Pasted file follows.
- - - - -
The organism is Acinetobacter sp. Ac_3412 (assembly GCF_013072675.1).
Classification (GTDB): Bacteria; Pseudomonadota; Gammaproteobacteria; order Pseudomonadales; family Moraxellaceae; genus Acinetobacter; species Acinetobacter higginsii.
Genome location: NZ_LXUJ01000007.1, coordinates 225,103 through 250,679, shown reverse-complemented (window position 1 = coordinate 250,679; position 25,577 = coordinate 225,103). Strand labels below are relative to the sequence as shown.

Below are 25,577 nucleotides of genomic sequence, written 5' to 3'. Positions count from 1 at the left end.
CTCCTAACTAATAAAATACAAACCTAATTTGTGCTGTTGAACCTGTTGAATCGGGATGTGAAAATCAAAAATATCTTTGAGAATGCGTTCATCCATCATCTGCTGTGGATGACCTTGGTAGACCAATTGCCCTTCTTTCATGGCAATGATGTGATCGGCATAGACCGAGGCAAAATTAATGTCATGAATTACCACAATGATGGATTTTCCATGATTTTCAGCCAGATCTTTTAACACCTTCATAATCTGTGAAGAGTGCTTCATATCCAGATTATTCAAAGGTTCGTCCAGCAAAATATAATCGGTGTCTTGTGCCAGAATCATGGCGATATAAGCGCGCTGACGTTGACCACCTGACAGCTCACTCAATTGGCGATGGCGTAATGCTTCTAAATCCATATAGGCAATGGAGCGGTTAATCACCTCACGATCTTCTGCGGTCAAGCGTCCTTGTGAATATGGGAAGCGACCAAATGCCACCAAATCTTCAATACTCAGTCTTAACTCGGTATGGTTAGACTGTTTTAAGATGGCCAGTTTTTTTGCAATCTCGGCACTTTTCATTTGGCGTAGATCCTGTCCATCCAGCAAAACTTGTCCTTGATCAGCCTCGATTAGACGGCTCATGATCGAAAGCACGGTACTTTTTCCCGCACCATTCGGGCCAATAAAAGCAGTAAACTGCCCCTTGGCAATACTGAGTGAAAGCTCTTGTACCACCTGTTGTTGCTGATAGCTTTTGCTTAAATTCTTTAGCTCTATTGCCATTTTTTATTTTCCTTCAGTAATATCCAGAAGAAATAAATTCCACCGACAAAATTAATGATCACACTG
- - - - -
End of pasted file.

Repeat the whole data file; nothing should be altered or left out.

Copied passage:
The organism is Acinetobacter sp. Ac_3412 (assembly GCF_013072675.1).
Classification (GTDB): Bacteria; Pseudomonadota; Gammaproteobacteria; order Pseudomonadales; family Moraxellaceae; genus Acinetobacter; species Acinetobacter higginsii.
Genome location: NZ_LXUJ01000007.1, coordinates 225,103 through 250,679, shown reverse-complemented (window position 1 = coordinate 250,679; position 25,577 = coordinate 225,103). Strand labels below are relative to the sequence as shown.

Below are 25,577 nucleotides of genomic sequence, written 5' to 3'. Positions count from 1 at the left end.
CTCCTAACTAATAAAATACAAACCTAATTTGTGCTGTTGAACCTGTTGAATCGGGATGTGAAAATCAAAAATATCTTTGAGAATGCGTTCATCCATCATCTGCTGTGGATGACCTTGGTAGACCAATTGCCCTTCTTTCATGGCAATGATGTGATCGGCATAGACCGAGGCAAAATTAATGTCATGAATTACCACAATGATGGATTTTCCATGATTTTCAGCCAGATCTTTTAACACCTTCATAATCTGTGAAGAGTGCTTCATATCCAGATTATTCAAAGGTTCGTCCAGCAAAATATAATCGGTGTCTTGTGCCAGAATCATGGCGATATAAGCGCGCTGACGTTGACCACCTGACAGCTCACTCAATTGGCGATGGCGTAATGCTTCTAAATCCATATAGGCAATGGAGCGGTTAATCACCTCACGATCTTCTGCGGTCAAGCGTCCTTGTGAATATGGGAAGCGACCAAATGCCACCAAATCTTCAATACTCAGTCTTAACTCGGTATGGTTAGACTGTTTTAAGATGGCCAGTTTTTTTGCAATCTCGGCACTTTTCATTTGGCGTAGATCCTGTCCATCCAGCAAAACTTGTCCTTGATCAGCCTCGATTAGACGGCTCATGATCGAAAGCACGGTACTTTTTCCCGCACCATTCGGGCCAATAAAAGCAGTAAACTGCCCCTTGGCAATACTGAGTGAAAGCTCTTGTACCACCTGTTGTTGCTGATAGCTTTTGCTTAAATTCTTTAGCTCTATTGCCATTTTTTATTTTCCTTCAGTAATATCCAGAAGAAATAAATTCCACCGACAAAATTAATGATCACACTG